What is your assessment philosophy? Is the focus of the course centered on the instructor, institution, or learner? Next, consider the intent of the assessments:

  • Teaching and Learning: connection to the students, learning objectives, and delivery

  • Measurement: data-focused approach to student learning; working to demonstrate classroom and program impact over time

  • Compliance and Reporting: meeting standards to solely fulfill the program’s requirements

  • Student-centered: metacognitive tools and reflection for learner growth and connection; active participation of the instructor and learner in the assessment procedure

Explore more about these philosophies at the National Institute for Learning Outcomes Assessment.

Consider where your students are and how they learn.

Use pre-assessments and surveys to gauge current knowledge and skills. Learning platforms can help give you metacognitive insight into each student. Survey
and assessment data can aid in relationship building, encourage learner confidence, provide targeted support, and group students. Knowing how your students learn allows you to scaffold objectives. Together with consistent course overviews and maps of their learning, both learners and instructors can have a clear idea of how learning will be achieved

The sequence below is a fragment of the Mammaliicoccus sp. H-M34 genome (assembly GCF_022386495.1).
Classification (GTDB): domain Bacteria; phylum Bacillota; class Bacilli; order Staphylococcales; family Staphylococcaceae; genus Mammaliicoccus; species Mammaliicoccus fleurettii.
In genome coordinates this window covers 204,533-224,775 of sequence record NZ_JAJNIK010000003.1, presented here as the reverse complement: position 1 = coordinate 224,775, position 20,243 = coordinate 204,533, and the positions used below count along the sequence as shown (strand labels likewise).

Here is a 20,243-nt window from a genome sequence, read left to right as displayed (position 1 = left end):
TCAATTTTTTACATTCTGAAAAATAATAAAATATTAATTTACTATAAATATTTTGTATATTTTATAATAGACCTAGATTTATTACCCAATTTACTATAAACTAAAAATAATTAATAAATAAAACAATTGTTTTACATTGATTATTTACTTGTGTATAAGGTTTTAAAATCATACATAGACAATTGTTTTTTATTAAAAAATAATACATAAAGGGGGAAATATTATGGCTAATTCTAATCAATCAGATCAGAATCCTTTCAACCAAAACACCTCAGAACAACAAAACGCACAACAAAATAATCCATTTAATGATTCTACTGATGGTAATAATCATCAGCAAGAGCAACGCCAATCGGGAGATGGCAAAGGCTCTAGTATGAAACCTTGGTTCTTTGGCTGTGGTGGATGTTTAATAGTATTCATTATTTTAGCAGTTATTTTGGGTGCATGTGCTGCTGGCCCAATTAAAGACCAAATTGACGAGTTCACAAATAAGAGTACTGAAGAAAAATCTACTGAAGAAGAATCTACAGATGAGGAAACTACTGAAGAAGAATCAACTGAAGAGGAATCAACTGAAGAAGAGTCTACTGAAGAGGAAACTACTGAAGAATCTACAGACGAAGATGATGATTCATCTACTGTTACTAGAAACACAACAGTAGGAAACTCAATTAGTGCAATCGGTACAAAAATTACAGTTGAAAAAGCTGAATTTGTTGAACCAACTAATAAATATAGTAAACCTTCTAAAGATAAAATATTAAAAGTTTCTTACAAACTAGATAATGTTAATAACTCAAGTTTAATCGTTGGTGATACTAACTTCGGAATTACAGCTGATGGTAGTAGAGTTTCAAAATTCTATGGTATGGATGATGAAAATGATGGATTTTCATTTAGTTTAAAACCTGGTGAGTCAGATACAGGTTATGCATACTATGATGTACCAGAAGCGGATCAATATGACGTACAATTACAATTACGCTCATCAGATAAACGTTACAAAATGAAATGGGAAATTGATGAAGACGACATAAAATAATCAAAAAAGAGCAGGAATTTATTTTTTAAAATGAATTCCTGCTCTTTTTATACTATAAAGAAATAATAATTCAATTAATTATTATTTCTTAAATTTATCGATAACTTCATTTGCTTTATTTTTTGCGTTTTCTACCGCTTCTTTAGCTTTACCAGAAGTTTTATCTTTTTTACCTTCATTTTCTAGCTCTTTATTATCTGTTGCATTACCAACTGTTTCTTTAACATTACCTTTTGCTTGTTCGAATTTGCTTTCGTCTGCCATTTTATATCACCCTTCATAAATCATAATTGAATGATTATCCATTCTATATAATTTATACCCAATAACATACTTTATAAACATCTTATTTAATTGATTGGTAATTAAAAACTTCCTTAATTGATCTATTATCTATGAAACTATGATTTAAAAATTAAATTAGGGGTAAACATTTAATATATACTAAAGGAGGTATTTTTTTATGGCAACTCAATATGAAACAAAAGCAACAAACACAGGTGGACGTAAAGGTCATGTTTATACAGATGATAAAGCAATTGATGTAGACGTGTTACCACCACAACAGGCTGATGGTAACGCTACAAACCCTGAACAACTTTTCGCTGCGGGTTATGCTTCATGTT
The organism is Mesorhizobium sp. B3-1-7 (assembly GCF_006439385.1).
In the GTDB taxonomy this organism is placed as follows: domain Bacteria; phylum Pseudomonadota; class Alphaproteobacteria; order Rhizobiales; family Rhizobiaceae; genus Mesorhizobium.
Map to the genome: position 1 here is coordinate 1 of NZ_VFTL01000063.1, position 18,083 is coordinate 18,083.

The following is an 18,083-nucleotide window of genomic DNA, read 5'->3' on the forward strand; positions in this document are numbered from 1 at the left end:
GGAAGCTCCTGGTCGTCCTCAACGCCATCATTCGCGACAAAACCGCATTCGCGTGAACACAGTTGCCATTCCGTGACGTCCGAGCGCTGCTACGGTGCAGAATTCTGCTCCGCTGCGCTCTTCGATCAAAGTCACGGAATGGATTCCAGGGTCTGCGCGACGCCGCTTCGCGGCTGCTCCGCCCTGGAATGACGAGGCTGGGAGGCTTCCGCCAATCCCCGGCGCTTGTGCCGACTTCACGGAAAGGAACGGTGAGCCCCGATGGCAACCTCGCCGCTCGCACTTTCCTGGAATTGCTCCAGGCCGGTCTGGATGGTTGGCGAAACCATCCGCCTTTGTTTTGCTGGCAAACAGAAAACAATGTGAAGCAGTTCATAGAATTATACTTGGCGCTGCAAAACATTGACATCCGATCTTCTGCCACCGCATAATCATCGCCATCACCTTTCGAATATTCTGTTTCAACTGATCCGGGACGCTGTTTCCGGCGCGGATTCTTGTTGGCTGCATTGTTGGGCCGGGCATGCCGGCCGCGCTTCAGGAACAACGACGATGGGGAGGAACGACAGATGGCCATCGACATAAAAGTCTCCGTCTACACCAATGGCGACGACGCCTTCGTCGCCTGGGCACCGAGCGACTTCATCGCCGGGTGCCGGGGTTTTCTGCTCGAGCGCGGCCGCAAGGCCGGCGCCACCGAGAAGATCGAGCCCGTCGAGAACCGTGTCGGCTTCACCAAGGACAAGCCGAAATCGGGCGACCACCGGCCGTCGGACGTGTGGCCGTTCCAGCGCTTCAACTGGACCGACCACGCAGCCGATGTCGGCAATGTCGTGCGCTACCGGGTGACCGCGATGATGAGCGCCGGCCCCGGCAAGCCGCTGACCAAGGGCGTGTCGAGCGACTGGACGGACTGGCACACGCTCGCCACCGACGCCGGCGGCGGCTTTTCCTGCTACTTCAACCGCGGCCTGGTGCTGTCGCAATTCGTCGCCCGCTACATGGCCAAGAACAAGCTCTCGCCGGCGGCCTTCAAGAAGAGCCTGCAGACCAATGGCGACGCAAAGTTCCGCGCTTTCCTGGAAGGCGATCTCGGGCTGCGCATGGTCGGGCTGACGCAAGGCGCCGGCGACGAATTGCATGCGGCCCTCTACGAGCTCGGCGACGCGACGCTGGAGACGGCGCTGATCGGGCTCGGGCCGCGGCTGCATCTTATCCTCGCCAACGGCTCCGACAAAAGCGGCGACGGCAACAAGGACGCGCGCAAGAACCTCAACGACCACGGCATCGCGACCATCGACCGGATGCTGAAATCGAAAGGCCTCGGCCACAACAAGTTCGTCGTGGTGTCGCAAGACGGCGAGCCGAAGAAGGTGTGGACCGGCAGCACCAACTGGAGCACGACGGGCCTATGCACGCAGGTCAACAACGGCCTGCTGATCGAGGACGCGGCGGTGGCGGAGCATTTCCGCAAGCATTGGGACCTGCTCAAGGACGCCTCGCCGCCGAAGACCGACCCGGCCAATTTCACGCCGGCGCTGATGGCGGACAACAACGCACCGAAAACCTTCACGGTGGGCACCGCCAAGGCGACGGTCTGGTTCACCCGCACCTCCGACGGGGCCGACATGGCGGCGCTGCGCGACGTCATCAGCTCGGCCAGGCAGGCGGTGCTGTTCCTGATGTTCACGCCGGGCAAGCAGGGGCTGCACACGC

Encourage creativity in the demonstration of course competencies.

Cultural wealth comes from diverse sources: experiential, familial, aspirational, linguistic, navigational, social, and resistance (O’Shea, 2016). Allowing students to use what they know to relate and connect to the content deepens learning and encourages belonging. Get interdisciplinary and consider service learning. How can you add flexibility and creativity to your projects? Try breaking out of your discipline norms and connect with others in your institution to invigorate projects for maximum engagement.

Intentionally seek to take the anxiety out of learning.